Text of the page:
OPINION: “ICAC, SHMY-CAC. My name is Kevin, I’m from Queensland and I’m here to help.”
I know it’s not quite what the prime minister would say: I have taken a little licence with his words from 2007. But I think it sums up how much the current recommendations for prosecutions by the Independent Commission Against Corruption (ICAC) will affect the chances of federal Labor at the upcoming election – not at all. Any effluential by-product attached to NSW Labor by the ICAC recommendations for prosecutions will not be influential on federal Labor.
This is because of the strange career of one Kevin Michael Rudd, the daggy dad who seems to have a measure of “cool”.
The strange thing about Rudd’s return to the prime ministership has been the number of times people adopted the term “sugar hit” in their analyses of him. That term was coupled often with “honeymoon is over”, meaning his glory was gone. Talk about political speed-dating. No sooner was Rudd back and people were writing off Labor’s chances. They were the ones in need of more sugar, not Labor.
There was always something stubborn in the regard for the man held by so many for so many years. It could not be shifted by Labor under Gillard and wasn’t going to be consumed by one sugar hit. Nor easily dislodged by ICAC.
Few Laborites could not have contemplated a few weeks ago their party being in its current and consistent position. That achievement is beyond shallow depictions like “sugar hit” or “honeymoon is over”. The trend of opinion is there over a few weeks and across numerous polls. Sure, some put the two-party preferred vote as 50-50 between the ALP and the Coalition or 49-51 to the latter in the latest Essential Media poll, but their differences are within the margins of error of these polls.
Furthermore, these are national measures. The more important measures are of opinions in the states. These are what the parties will be closely following since national aggregates break down into more focused ideas of attitudes. But one thing is so far clear in this regard: that Rudd put back into play states and seats where Labor was not going to try very hard and was saving resources for elsewhere with the objective of saving as much furniture as possible.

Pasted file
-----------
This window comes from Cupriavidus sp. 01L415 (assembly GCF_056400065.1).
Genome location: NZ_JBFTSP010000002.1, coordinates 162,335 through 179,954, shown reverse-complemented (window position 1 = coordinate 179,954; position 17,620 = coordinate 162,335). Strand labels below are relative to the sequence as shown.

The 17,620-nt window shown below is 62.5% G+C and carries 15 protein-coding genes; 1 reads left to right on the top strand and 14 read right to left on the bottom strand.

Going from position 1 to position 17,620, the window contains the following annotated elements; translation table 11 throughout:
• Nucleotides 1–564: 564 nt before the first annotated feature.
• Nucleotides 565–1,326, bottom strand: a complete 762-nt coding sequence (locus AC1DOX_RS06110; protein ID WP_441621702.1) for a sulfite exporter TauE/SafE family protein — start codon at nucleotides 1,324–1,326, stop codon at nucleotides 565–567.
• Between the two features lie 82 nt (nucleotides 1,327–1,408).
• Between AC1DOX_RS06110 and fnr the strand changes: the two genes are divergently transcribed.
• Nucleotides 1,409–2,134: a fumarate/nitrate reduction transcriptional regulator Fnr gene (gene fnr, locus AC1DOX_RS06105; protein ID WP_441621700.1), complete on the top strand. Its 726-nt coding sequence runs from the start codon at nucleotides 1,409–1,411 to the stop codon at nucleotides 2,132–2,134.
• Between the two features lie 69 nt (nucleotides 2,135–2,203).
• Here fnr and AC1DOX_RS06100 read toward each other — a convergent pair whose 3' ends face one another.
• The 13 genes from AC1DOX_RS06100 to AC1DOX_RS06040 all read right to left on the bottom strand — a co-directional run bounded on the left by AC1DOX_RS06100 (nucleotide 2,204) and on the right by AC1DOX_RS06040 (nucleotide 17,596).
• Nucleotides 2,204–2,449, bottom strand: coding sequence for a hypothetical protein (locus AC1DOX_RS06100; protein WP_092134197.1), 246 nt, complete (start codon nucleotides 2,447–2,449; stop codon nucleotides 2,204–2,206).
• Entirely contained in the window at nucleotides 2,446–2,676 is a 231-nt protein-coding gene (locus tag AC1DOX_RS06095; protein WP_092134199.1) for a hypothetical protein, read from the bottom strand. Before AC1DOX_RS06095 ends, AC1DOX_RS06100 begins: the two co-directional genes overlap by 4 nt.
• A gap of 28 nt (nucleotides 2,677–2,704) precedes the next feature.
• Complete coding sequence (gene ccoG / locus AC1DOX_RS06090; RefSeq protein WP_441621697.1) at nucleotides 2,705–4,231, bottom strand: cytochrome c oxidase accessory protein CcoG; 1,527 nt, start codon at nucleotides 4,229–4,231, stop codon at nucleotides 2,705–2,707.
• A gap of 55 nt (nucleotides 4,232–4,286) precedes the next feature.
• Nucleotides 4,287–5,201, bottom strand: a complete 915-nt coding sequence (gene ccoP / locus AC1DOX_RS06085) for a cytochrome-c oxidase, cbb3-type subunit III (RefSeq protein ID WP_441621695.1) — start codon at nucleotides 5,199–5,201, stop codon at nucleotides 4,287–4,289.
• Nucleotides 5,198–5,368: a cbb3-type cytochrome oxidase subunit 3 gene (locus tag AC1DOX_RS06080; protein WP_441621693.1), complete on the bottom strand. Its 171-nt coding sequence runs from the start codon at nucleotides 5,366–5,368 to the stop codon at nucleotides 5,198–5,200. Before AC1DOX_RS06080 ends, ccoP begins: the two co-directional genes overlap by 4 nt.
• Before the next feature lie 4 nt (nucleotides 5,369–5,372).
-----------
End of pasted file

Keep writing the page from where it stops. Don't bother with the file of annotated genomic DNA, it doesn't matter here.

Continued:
Now Labor can force the Coalition to a contest across the country and to spend money where they would not have had to before. The Coalition is also forced to a marginal seat campaign which is harder for them. Both sides have experience in this form of political trench warfare. There are Liberal seats like Hasluck in Western Australia (on 0.6%), Boothby in South Australia (also on 0.6%), and Brisbane (1.1%) and Forde(1.6%) in Queensland that now have to be fiercely defended.
Western Australia has been such a difficult proposition for Labor over several elections now that it was really a lost cause before Rudd returned. Similarly, he has put Queensland back into play simply because he is from that state and is not Julia Gillard.
With Gillard in charge, parochialism was warming the swinging arms and the baseball bats north of the border to bash all sitting members except one – Rudd. So any stench from NSW Labor is unlikely to have an effect up north since so many blame the so-called factional “faceless men” for Rudd’s deposal as leader in 2010.
That seems to be the opinion of so many beyond that state as well, including the revered area of western Sydney which is seen as crucial. One need only remember Gillard’s attempted tour there and the injunction of her ally Laurie Ferguson to fix the asylum seeker problem because of opinion in that area.
To put it another way, Rudd has put NSW also back into play, the very state where the stench is strongest. Despite the seeming paradox, he can be portrayed as a victim of the very branch that may seem so awful to so many.
To make sure of such a distinction he made a public announcement and made public a letter on July 4 to the general secretary of the NSW ALP branch, Sam Dastyari, sayinghe was “appalled by the allegations of corruption” and advocated national intervention to pursue reforms that are claimed to empower members and limit those despised faceless men. Rudd’s immediate reaction to the ICAC recommendations for prosecutions was to express his “disgust” at the allegations.
Aside from Rudd’s recent reform of the election of the federal parliamentary leader (half by members, half by the federal caucus), there are other proposals for an independent ombudsman, a charter of rights and responsibilities, and primaries involving the election of candidates by members and non-members. He is taking up one of the recommendations of the 2010 report into the ALP by party elders Bob Carr, Steve Bracks and John Faulkner.
It must be said, however, that the attempts and plays of such reforms in the future are still to be reckoned with. For a start, although the members have the right to take legal action against breaches of party rules, there are complaints that only 50% of the administrative committee in charge of those rules is elected by members while the unions control the other half.
Boxer Sugar Ray Robinson was renowned for coming back at his opponents and never giving up. He is a more apt analogy to Rudd than any idea of sugar hits. This is not to say that Rudd is infallible or a sure winner come the election. However, it will take more than ICAC recommendations or a couple of weeks of reporting to knock Rudd off his game.
Mark Rolfe is a Lecturer in the School of Social Sciences at UNSW.
This opinion piece was first published in The Conversation.